Ragnar Ragnar - 1 year ago 433
Node.js Question

Express Generator - TypeError: app.set is not a function

I first created an API with Node/Express by myself to learn from a 'naive' way to the way most programmer do. It's was working well and I decided to try express-generator.

After setting everything up the app works fine.

I added my bunch of code (mainly in app.js and importing few routes to try), I haven't change anything in the bin/www where express is setup.

But at launch I got this error pointing at this particularly file bin/www :

app.set('port', port);

TypeError: app.set is not a function

I don't know why this part of code automatically generated didn't want to work now.

Here the 2 principals files

bin/www : (generated-untouched)

#!/usr/bin/env node

* Module dependencies.

var app = require('../app');
var debug = require('debug')('API:server');
var http = require('http');

* Get port from environment and store in Express.

var port = normalizePort(process.env.PORT || '3000');
app.set('port', port);

* Create HTTP server.

var server = http.createServer(app);

* Listen on provided port, on all network interfaces.

server.on('error', onError);
server.on('listening', onListening);

* Normalize a port into a number, string, or false.

function normalizePort(val) {
var port = parseInt(val, 10);

if (isNaN(port)) {
// named pipe
return val;

if (port >= 0) {
// port number
return port;

return false;

* Event listener for HTTP server "error" event.

function onError(error) {
if (error.syscall !== 'listen') {
throw error;

var bind = typeof port === 'string'
? 'Pipe ' + port
: 'Port ' + port;

// handle specific listen errors with friendly messages
switch (error.code) {
case 'EACCES':
console.error(bind + ' requires elevated privileges');
console.error(bind + ' is already in use');
throw error;

* Event listener for HTTP server "listening" event.

function onListening() {
var addr = server.address();
var bind = typeof addr === 'string'
? 'pipe ' + addr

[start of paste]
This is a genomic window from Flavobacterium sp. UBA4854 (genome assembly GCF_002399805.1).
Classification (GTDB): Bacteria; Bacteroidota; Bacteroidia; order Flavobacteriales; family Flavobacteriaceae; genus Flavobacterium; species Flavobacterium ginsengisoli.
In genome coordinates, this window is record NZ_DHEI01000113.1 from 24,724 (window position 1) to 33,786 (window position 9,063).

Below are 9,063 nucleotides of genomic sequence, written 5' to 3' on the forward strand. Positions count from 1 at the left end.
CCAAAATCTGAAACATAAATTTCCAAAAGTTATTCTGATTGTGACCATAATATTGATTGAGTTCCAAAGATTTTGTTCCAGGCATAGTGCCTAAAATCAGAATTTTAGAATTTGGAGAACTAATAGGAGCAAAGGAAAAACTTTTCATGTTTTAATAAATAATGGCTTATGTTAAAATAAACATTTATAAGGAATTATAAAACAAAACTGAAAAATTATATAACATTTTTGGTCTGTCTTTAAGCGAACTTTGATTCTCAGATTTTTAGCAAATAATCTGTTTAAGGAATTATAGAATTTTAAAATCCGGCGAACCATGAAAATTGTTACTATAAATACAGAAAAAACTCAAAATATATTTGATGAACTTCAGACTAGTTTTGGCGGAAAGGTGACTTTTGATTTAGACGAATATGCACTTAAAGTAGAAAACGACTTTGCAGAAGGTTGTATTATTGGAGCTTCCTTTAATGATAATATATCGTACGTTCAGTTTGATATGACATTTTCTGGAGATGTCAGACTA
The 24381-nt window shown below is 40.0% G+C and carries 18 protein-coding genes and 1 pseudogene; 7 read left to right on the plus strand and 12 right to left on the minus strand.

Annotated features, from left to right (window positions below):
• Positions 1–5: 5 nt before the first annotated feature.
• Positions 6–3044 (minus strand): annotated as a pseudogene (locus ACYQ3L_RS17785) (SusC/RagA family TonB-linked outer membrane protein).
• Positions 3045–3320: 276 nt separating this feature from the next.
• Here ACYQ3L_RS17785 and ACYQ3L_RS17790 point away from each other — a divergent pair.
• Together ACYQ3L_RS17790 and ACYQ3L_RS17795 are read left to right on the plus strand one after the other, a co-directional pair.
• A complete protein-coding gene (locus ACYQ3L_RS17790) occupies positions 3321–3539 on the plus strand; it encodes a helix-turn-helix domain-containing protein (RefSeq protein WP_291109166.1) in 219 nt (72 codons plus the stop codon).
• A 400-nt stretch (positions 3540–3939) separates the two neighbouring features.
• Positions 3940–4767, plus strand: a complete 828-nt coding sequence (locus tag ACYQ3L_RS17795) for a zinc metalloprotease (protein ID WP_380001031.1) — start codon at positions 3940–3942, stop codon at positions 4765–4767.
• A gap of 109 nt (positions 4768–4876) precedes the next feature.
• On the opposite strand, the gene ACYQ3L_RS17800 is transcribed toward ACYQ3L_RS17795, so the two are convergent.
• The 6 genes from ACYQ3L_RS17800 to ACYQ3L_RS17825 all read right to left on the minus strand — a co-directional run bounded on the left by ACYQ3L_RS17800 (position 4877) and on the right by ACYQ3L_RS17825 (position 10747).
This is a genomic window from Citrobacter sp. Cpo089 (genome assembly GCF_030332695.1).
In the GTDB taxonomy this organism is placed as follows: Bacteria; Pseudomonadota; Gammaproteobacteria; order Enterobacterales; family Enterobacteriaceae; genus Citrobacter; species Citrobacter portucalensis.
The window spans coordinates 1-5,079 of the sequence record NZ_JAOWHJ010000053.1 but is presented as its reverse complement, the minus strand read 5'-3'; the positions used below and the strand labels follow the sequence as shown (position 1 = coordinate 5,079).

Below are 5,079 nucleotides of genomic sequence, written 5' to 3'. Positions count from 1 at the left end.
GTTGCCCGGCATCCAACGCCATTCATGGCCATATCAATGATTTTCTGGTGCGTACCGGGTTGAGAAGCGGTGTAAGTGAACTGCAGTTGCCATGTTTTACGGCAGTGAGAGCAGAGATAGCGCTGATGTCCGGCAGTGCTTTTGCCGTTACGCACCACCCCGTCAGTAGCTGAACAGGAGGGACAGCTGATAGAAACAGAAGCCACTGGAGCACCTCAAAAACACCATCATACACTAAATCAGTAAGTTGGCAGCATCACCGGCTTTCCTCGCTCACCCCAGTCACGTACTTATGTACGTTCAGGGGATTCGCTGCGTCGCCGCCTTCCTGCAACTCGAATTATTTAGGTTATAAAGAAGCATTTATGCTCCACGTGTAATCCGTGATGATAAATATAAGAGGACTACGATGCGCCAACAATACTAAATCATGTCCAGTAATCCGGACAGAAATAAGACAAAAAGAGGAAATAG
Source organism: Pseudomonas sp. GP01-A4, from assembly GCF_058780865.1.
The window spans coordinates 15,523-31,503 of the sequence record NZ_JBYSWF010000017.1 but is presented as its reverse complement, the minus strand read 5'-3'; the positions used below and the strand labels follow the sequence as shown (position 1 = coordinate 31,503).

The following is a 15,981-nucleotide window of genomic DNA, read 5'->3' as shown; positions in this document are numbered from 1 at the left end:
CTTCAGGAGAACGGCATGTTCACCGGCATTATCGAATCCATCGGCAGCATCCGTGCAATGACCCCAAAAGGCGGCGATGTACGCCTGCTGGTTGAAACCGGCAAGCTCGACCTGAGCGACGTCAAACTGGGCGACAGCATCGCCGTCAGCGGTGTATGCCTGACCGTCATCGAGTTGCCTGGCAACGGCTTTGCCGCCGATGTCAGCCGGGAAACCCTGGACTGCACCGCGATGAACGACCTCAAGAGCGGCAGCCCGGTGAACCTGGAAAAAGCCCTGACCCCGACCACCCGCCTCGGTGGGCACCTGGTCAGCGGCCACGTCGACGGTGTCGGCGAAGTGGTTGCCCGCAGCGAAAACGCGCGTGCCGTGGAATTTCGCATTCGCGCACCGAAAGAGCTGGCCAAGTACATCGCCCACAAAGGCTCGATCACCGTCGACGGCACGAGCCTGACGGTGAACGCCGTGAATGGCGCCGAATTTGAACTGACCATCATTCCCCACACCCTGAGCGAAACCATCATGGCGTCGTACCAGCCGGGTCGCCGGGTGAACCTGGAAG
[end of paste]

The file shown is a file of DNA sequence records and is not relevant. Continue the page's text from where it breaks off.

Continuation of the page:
: 'port ' + addr.port;
debug('Listening on ' + bind);

app.js :

// Module dependencies
const express = require('express');
const cluster = require('express-cluster'); // fork the service on different thread
const helmet = require('helmet'); // Secure HTTP header
const cors = require('cors');
const path = require('path');
const bodyParser = require('body-parser'); // Help to easily parse the body of req/res
const port = process.env.PORT || 3000;
const mongoose = require('mongoose'); // Manage MongoDB request

cluster(function(worker) {
var app = express();

// MongoDB config
const config = require('./misc/config/index'); // Config variable like MongoDB credential
mongoose.Promise = global.Promise;
mongoose.connect(config.getDBConnectionString()); // Config to cnx to mongodb
// mongoose.connect(config.getDBConnectionString(), { config: { autoIndex: false } });

// Middleware
app.use(bodyParser.urlencoded({extended: true}));
app.use(helmet.frameguard()); // Default Value - Help to secure request by putting some setting in the header
app.use(cors()); // Handling Cross Origin Ressource Sharing

// Logfile
const log = require('./misc/log/log');

// Config Landingpage to /
app.use('/assets', express.static(path.join(__dirname, 'public')));
app.set('view engine', 'ejs');

// Entry point
const entryPoint = require('./routes/entryPoint');
app.get('/', entryPoint.index);
app.get('/api', function (req, res) {
res.redirect(301, '/');

// API Key handler
const auth = require('./misc/auth/auth');

// List
const list = require('./routes/list/listRouter'); // Get List endpoints
// app.use('/api/list', list);

// Map
const map = require('./routes/map/mapRouter'); // Get List endpoints
// app.use('/api/map', map);

module.exports = app;
}, {count: 2})

I export app which include express(). So there is something i'm missing here but I don't see what.

Answer Source

The issue is caused by this setup:

cluster(function(worker) {
  var app = express();
  module.exports = app;
}, { ... });

Because cluster will call the "worker function" asynchronously, the export is done asynchronously as well, which is too late for bin/www. Aside from that, the worker function will run in a separate process, which also complicates things.

Because bin/www is relatively simple in terms of what it does, you could opt for moving its contents (or at least the gist of what it does) to app.js, and start your app with node app.js. You could even replace bin/www with a simple script:

#!/usr/bin/env node 


Alternatively, you can leave your code as-is and rely on an external program to provide load balancing across the available CPU's. A popular solution for that is pm2, although it doesn't work well for everyone (bit of a hit-and-miss, it seems).

If you need to pass environment variables, you can do so from the command line:

$ env API_KEY=XXX pm2 start app.js

Or create a configuration file for your app.

There's also a package called dotenv that will allow your Node app to read environment variables from a file directly.

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